We present our workflow-based development framework in Sect. 2 and details of the workflow engine and constraint solver in Sects. 2.1 and 2.2. In order to illustrate the ideas in practice we develop a simple video transcoding workflow in Sect. 3.1. In particular this shows how component implementation selection and the constraint solver interact in order to produce a consistent workflow instantiation. In Sect. 3.2 we show how the configuration options in a complex incompressible Navier–Stokes solver can be captured explicitly as constraints over component implementations and parameters within a workflow that captures the top-level structure of the solver. In Sect. 5 we discuss various ways in which our ideas can be developed, with particular reference to transformation-based workflow optimisation and HPC application provenance.
Component developers (U1) construct application-specific codes that may be applicable to several problem domains, e.g. a video transcoder or finite element solver. They may also be responsible for developing new coordination forms akin to the familiar forms such as map, reduce etc. These building-block components, including associated metadata that documents the relationship between the abstract forms and their realisations, are stored in a component repository (R1). In many cases concrete component implementations may be provided in a pre-existing library in which case the repository will contain a reference to the relevant library in addition to the metadata that identifies its abstract equivalent.
Administrators (U2) maintain information about users, organisations and resources. This information will typically determine indirectly what privileges each user has, including, for example, the hardware platforms and licences that the user, or the institution they work for, has available. This administrative data is collected together in a separate repository (R2).
Workflow developers (U3) are responsible for the construction of workflows that bring together the various components and coordination forms to solve a particular computational problem. Workflows in the framework are written in Python syntax (see Sect. 2.1), but may refer to abstract methods and parameters, all of which must be instantiated before the workflow can be executed.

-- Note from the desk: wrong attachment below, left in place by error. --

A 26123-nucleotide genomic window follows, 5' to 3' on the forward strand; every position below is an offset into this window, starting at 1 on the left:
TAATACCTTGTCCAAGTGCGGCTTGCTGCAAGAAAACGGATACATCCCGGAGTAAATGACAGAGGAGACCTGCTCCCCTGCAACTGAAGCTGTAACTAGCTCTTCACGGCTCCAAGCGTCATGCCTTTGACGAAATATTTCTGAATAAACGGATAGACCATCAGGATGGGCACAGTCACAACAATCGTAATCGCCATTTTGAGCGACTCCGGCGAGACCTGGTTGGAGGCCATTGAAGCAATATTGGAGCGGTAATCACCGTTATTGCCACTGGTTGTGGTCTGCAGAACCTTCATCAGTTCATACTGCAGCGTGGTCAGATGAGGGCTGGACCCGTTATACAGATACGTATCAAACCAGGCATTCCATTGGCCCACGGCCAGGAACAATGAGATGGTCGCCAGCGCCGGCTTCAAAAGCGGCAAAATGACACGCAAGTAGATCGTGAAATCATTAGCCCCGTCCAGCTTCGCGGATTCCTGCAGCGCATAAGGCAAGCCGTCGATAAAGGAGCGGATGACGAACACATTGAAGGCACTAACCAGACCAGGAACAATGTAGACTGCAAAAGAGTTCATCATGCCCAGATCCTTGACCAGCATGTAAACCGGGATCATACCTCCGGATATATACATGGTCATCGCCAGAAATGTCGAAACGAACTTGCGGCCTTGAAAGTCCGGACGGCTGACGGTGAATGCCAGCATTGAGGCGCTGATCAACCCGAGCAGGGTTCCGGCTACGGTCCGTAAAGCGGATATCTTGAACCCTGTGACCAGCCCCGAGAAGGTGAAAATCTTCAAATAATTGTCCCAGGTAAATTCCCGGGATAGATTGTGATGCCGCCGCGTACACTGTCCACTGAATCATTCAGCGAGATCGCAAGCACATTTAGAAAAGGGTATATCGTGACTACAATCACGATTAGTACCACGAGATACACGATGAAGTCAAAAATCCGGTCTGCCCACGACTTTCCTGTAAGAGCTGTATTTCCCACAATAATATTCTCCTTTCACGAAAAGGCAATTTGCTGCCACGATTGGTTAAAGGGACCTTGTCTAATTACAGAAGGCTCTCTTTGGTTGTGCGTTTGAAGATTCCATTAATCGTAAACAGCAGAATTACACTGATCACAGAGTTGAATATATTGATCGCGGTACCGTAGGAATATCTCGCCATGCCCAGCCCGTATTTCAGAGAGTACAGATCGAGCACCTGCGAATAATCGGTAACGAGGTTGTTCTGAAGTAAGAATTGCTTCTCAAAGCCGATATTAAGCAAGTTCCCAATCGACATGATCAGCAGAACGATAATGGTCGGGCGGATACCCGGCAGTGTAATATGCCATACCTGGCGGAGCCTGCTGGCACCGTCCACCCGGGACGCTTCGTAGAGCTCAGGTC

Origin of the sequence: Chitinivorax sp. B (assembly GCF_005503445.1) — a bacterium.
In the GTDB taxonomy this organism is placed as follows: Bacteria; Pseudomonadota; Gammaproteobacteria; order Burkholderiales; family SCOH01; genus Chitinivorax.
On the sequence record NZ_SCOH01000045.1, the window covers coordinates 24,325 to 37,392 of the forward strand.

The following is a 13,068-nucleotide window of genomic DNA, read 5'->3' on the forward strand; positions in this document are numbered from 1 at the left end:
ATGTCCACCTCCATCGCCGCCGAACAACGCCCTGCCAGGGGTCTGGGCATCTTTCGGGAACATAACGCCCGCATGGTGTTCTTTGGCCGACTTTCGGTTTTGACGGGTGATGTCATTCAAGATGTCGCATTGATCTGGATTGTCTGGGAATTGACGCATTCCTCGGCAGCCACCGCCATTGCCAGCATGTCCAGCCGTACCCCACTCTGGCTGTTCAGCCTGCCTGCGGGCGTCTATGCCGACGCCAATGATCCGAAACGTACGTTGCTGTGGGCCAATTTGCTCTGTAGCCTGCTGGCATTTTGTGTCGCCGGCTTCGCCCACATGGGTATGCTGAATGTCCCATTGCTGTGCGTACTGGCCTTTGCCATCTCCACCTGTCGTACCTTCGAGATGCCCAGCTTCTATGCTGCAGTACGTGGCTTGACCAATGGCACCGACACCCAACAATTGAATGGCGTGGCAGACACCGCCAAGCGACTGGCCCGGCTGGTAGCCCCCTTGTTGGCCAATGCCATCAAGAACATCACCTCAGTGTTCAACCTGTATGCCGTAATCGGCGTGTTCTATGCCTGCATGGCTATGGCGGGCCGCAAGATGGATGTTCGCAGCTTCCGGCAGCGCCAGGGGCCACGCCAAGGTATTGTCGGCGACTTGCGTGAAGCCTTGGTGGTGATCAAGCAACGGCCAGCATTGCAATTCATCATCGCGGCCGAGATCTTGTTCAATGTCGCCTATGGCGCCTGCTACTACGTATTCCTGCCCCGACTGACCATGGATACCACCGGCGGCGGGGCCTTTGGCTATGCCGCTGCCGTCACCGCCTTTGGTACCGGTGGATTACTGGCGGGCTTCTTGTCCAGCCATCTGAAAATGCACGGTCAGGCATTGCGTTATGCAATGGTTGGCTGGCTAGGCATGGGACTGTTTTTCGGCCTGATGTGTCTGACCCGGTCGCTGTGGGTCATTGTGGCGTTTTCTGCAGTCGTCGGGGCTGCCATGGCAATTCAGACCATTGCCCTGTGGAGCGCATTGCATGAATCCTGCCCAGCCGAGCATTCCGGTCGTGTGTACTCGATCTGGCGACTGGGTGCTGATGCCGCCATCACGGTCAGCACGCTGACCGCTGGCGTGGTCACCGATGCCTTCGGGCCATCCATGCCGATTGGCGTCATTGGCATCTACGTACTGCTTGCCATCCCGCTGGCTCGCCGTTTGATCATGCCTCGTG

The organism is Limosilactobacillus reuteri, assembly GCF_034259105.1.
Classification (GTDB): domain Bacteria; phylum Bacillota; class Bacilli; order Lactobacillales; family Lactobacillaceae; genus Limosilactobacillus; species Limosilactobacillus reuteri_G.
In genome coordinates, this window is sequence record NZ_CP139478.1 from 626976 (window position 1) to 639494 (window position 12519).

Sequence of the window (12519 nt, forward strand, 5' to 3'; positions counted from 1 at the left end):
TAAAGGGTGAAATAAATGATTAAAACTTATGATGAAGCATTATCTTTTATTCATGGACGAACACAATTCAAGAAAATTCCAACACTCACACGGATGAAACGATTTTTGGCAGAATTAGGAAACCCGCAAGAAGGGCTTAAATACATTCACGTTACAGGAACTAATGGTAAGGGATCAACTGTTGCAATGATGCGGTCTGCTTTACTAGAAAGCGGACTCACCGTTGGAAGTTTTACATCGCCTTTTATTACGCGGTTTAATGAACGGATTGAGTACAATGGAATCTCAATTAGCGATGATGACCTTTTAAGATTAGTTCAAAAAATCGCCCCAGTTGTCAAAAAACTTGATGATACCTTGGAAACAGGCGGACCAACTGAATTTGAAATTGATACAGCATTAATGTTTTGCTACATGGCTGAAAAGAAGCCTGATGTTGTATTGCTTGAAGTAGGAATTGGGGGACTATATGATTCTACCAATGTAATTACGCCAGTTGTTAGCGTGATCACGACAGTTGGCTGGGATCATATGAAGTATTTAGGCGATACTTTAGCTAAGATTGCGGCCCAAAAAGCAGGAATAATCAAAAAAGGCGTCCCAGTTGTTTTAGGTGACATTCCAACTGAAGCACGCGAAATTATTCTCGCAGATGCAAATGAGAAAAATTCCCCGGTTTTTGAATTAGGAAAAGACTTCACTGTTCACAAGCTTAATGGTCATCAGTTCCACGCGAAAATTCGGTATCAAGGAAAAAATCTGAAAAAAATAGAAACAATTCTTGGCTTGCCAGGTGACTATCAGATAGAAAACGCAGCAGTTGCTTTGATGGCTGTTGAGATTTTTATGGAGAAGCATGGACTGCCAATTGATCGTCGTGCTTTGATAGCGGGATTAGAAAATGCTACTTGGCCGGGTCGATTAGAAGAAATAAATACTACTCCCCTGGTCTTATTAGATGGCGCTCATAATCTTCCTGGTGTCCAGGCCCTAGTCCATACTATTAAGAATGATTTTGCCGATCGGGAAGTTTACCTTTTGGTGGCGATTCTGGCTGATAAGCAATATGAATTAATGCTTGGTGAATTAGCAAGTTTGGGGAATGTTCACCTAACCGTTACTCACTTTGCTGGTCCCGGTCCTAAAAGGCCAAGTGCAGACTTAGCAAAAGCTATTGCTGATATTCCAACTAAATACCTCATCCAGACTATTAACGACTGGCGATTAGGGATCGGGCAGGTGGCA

Profile developers (U4) are responsible for (partially) parameterising a workflow, e.g. choosing concrete implementations for particular abstract components. A specific parameterisation of a workflow is referred to as a profile. Central to the process of profile development is a decision engine that ensures that each profile is internally consistent. In particular, users are prevented from instantiating parameters or abstract methods that are inconsistent with a given set of constraints (Sect. 2.2). The application-specific rules that the decision engine relies on are specified by the workflow developer (U3 above); the assumption is that it is they who have the expert domain knowledge required to formulate such rules. In the present implementation these rules are expressed directly as Prolog clauses that are stored through to a fact/rule repository (R4) via a fact/rule builder. In future we envisage that more user-friendly formalisms or tools will be used to specify such constraints, in which case their Prolog equivalents will be auto-generated. Note that the various Prolog facts referred to by these rules are generated automatically by a fact builder using information extracted from the user repository (R2). The final profile(s) generated from a workflow will typically have a few remaining parameters to be set, e.g. input/output file locations, and these will be filled in by the end users. The various workflows and profiles are stored in a repository (R3).